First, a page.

Netstinky checks your IP Address against a set of Blacklist Providers. These providers constantly monitor the traffic across the internet looking for networks that are misbehaving, such as by sending spam or connecting to known criminal networks. The results of these checks are stored in their databases in order to be queried by third-parties. While this information is public, it can be hard to reference and comes from multiple providers. NetStinky aggregates these providers and provides a quick and easy mechanism for checking your address for suspicious behavior.
The mobile app generates a network identifier that is a combination of your WiFi network name (SSID) and the hardware identifier (BSSID) of your modem/router. This identifier is then passed through a one-way hash (a SHA256 digest) to obscure the original information, but still provide a consistent identifier for the same network. The Netstinky service only ever sees the hashed version, so we will never know your network's name or hardware ID.
It is necessary to create a network identifier for a client network due to the widespread use of dynamic IP addresses for internet connections. As the IP address of your network could change at any time, this is not sufficient to uniquely identify your network and would therefore make it impossible to track changes to the state of your network. By generating the identifier based on the physical devices present in your network, we can be confident that your network identifier should not change frequently.
As the public IP address of your network may change at any time, there is a chance that you will inherit an address from another subscriber on your ISP that has previously been used for malicious purposes, and as such has been listed on a blacklist. By tracking the network identifier for a given network, we can infer if you have just inherited a bad IP address or if the malicious behaviour is continuing.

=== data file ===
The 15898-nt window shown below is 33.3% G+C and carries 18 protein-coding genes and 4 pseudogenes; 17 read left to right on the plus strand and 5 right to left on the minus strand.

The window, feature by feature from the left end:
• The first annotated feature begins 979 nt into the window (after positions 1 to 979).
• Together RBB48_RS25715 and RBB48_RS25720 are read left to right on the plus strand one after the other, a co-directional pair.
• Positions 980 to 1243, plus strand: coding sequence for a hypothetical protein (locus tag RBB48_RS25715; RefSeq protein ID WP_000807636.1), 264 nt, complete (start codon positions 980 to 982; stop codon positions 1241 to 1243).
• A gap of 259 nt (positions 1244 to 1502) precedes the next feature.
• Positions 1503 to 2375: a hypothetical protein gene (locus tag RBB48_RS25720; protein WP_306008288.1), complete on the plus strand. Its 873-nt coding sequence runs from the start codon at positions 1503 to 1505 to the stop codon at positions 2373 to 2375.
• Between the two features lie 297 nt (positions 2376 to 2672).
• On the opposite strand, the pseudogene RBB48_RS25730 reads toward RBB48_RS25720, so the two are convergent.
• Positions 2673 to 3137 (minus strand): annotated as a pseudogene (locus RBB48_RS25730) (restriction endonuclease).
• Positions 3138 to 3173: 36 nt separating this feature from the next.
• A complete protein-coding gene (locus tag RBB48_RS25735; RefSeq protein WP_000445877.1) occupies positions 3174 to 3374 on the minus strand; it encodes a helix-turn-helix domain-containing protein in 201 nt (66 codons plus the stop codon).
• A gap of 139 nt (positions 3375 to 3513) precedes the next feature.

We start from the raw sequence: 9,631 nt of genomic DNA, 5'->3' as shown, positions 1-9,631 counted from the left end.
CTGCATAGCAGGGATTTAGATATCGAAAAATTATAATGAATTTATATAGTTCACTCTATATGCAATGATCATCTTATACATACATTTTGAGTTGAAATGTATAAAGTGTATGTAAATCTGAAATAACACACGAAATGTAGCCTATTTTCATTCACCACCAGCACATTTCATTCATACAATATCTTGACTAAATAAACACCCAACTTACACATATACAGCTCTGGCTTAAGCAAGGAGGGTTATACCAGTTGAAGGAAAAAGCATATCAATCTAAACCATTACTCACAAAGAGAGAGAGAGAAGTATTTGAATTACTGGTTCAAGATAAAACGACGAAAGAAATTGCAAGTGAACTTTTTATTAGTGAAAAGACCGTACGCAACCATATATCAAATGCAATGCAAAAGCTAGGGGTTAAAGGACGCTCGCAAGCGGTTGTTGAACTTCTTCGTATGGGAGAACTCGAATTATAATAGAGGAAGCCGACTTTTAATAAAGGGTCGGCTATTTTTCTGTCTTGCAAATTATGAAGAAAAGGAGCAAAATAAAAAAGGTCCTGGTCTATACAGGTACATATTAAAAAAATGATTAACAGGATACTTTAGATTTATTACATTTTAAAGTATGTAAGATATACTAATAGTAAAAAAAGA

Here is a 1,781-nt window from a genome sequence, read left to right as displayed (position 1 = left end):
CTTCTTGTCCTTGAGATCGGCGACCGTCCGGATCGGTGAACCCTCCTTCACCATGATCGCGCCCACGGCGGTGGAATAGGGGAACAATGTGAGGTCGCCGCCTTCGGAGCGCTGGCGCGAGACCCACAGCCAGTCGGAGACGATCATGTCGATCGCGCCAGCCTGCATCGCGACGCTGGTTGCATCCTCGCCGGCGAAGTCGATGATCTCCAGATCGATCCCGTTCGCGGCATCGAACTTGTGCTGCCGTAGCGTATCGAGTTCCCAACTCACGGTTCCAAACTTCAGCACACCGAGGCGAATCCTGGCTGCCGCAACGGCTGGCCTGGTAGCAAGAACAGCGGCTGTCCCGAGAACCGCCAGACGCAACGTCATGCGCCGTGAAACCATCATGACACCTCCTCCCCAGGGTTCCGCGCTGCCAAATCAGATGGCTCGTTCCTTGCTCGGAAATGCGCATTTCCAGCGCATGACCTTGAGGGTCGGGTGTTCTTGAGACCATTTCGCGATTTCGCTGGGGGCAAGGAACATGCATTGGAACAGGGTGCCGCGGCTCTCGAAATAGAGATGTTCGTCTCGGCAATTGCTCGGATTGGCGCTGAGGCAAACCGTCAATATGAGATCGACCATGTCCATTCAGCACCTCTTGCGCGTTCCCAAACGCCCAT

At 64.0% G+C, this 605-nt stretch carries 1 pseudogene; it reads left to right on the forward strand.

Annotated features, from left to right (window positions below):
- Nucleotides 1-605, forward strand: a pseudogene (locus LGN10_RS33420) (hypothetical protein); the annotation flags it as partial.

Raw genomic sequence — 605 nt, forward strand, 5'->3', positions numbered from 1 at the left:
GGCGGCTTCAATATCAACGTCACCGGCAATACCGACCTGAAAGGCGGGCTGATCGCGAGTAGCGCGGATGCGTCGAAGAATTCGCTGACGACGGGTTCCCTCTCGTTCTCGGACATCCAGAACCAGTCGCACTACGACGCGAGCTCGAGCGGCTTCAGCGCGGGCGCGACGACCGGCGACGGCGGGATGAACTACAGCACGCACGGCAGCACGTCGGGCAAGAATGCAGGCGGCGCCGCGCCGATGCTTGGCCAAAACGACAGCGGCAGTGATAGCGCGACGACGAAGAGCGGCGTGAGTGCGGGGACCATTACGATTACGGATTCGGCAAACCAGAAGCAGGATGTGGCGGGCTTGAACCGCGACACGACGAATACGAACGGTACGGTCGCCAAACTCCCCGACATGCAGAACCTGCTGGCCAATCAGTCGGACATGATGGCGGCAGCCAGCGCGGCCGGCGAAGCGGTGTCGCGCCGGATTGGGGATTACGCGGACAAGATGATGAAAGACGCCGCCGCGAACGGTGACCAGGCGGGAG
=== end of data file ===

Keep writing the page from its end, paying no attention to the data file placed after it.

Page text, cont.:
The mobile application sends an HTTP POST request to our service that contains the generated network identifier for the currently connected network. From this request we can see the public IP address that it came from and create a record of a client network that combines the IP address and network identifier.
Once the client network has been created, we launch a series of queries against our database of blacklist providers to determine if the IP address in question has shown any Indications of Compromise. We collate the results of these checks into a single format report which is returned to the application which contains the following information:
A record of these details are retained by our service in order to monitor the ongoing state of a client's network. We also track this information to generate metrics on remediation of compromise states (whether or not a network is remediated once a user is notified of an issue).
Once a network has been checked by the application, the application will periodically re-check the network to see if the compromise state has changed. The re-check results will be stored in the local application's database to provide a history of checks. The application will only generate a notification if the returned report includes an Indication of Compromise.